Call it Bombay or Mumbai, for every Mumbaikar it will always be – Amchi Mumbai. The city is the economic capital and the most populous city in India. Located on the west coast of Maharashtra, Mumbai has been an integral natural harbor and accounts about 70% of the marine trade of India. Setting up the standards for the global market, Mumbai is all set to become the Shanghai of India.
The city of Mumbai is an archipelago of seven islands which are together connected to shape the economic hub of India. The basic city model was started by the Portuguese who claimed their possession over the seven islands of Mumbai.
Let’s take a look at these seven islands that make up Mumbai
7. Old Women’s Island
The island is located north of Colba and is characteristically the smallest land mass of the city. This is why the island is sometimes referred as the Little Colaba. The island is also called as Al-Omani an Arabic name because the native Koli’s once fished till the Gulf of Oman.
Traditionally known as Worlee or Varli, the island is better recognized as the land of Kalsi. The island of Warli is popular for its Haji Ali Dargah, which is sited on a rock in the sea. Even though the island was an important feature of the city, Worli was connected to the city capital in 1784. Similarly, the pumping station on Dr. Annie Besant road was designed to during the British Raj which allowed water through gates during low tides.
Worli is the landmark for the commercial Mumbai and has busiest office areas in the capital city. the island is home to major companies like Aditya Birla Group GSK Pharma, TATA, Novartis, HDFC Bank, Yes Bank and Siemens.
Pronounced as Mazhgav (the village of fishing) by the native Mumbaikars, Mazagoan contributes the majority of land area in southern Mumbai. The island showcased the influence of the Portuguese invaders through Gloria church which was built in 1632. However, by the end of 17th century, the island had developed into the outlying suburb of Mumbai. The island witnessed various dock projects during the British Raj and historical bridging with Malabar hill.
Influenced by the Portuguese and the Britishers, the island has several historical churches like St. Anne’s Church, Our Lady of the Rosary Church, St. Joseph’s Church, St. Peter’s Church and Methodist Churches. Mahapurush Temple, Seth Motisha Jain Temple, Framji Patel Parsi Agiary, Angre House and Ganpati Mandir are some other important landmarks of the southern island.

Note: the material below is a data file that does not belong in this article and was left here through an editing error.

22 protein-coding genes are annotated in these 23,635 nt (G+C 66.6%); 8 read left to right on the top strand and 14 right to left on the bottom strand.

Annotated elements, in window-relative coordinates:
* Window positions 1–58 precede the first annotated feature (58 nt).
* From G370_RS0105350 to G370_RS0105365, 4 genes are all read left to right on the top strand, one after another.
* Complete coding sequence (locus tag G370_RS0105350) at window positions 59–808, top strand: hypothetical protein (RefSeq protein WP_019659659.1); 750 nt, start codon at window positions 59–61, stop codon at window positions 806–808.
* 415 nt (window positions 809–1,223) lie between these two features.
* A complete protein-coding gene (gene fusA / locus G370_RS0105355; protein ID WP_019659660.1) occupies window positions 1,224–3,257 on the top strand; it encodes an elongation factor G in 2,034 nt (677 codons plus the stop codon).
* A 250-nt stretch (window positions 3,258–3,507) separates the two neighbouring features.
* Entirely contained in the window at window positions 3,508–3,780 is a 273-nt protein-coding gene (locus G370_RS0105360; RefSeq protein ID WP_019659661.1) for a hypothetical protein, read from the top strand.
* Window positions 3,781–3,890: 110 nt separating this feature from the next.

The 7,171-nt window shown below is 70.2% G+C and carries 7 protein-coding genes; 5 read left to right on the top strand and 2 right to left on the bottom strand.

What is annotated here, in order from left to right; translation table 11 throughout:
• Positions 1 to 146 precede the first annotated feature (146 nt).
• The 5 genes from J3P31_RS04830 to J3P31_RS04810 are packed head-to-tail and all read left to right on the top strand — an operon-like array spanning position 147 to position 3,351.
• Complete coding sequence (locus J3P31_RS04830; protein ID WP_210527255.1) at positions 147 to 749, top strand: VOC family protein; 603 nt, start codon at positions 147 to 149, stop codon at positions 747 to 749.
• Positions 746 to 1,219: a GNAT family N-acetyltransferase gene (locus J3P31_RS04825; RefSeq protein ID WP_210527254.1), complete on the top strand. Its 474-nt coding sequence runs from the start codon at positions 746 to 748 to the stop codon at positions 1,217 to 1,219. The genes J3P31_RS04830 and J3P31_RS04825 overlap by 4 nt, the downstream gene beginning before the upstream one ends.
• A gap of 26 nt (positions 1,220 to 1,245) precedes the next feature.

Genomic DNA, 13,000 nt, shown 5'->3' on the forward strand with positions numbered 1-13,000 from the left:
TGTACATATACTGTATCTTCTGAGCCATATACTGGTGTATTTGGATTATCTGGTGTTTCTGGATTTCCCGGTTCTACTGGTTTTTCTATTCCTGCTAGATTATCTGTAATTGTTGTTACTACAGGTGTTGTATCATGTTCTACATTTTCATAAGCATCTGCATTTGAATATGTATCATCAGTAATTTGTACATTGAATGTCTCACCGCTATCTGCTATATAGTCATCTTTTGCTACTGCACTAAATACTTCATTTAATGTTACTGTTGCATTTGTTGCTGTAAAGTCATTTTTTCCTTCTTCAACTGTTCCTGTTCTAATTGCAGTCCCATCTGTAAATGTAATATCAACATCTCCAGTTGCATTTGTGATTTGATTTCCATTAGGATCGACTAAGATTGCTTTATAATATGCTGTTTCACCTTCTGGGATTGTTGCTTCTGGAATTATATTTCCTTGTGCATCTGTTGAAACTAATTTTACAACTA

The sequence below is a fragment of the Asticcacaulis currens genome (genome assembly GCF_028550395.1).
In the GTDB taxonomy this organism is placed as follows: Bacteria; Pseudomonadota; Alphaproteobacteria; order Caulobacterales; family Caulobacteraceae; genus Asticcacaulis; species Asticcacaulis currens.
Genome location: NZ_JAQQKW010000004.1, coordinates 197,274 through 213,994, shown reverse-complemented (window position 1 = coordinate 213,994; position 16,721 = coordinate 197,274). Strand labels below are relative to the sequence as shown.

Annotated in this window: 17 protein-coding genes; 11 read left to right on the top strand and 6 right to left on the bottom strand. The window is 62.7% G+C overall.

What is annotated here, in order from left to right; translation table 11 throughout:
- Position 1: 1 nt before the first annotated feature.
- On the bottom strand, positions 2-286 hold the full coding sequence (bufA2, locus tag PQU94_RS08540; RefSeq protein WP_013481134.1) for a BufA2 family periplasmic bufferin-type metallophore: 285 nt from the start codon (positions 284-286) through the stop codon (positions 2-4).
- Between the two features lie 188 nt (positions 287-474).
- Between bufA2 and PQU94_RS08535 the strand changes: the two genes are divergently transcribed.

Popular for the cotton mills in and around the island, Parel is the modern outlook of Mumbai with skyscrapers apartments and luxury hotels dominating the area. Similar to the island of Mahin, Parel was under the Raja Bhimdev realm during the 13th century. However, after the conquering of Mumbai by the Portuguese, the island was authorized to the Jesuit priest. Although, the island earned it's aristocratic appreciative ever since William Hornby, the Governor of Bombay, shifted his official residence to Parel in 1770.
Parel is the stance to the emerging Mumbai and has some mesmerizing luxury collection of the city. Places like Palladium, Nehru Planetarium, Nehru Centre Art Gallery, Tao Art Gallery and a monolithic statue called Baradev are popular spots of attraction in Parel
Before the invasion of Britishers in the 17th century, the Portuguese called the island as Candil. However, the word Colaba means the territory of Kolis (native fishermen of Mumbai). After the Treaty of Bassein in 1534, the island was acquired by the Portuguese and they directed the island for almost a century from Goa. After its governance with the Britishers from 1672 – 1863, the islands were declared as a separate municipal ward in 1872.The present-day island of Colaba is a home to the major art galleries and museums in the city. Moreover, the historical monuments like Prong’s Lighthouse, Gateway of India and Sassoon Docks are located in Colaba. Places like Regal theatre, Taj Mahal Palace & Tower hotel, Tata Institute of Fundamental Research and Colaba Causeway are popular tourist destinations.
Popular by its native names like Maijim and Mejambu, the island of Mahim is located to the westernmost end of the city. The island served as the capital during the Raja Bhimdev Empire in the 13th century and recognized the island with a court of justice in Prabhadevi. Signs of Muslim invading after the monarchy can be noticed from the old Mahim mosque and Makhtum Fakir Ali Paru dargah. The island was later powered by the Portuguese in 1543, but gifted Mahim and seven other islands to the English King, King Charles as a dowry. The iconic Mahim fort was later built by the English army to safeguard themselves from Portuguese.
The modern island of Mahim has some important landmarks of the city like St. Michael’s Church, Sitladevi Temple, Hinduja Hospital, Mahim Bunder, Xavier Institute of Engineering and Canossa Convent High School. Some other places of attraction in Mahim are Mahim Bay, Bandra-Worli Sealink, Mahim Creek and Mahim Causeway.
1. Bombay Island
Also referred as the Isle of Bombay, the island operated as the center and the main harbor during the British Empire. The central city location was stretched from Dongri to Malabar Hill. The island has an entrenched history dating back to the Mauryan period and state signs of Buddhism teachings in western India. The coastal importance of the island attracted invaders from different corners of the world and was governed by The Delhi Sultanate, Gujarat Sultanate, Bahamani Sultanate of Deccan and then the British Empire.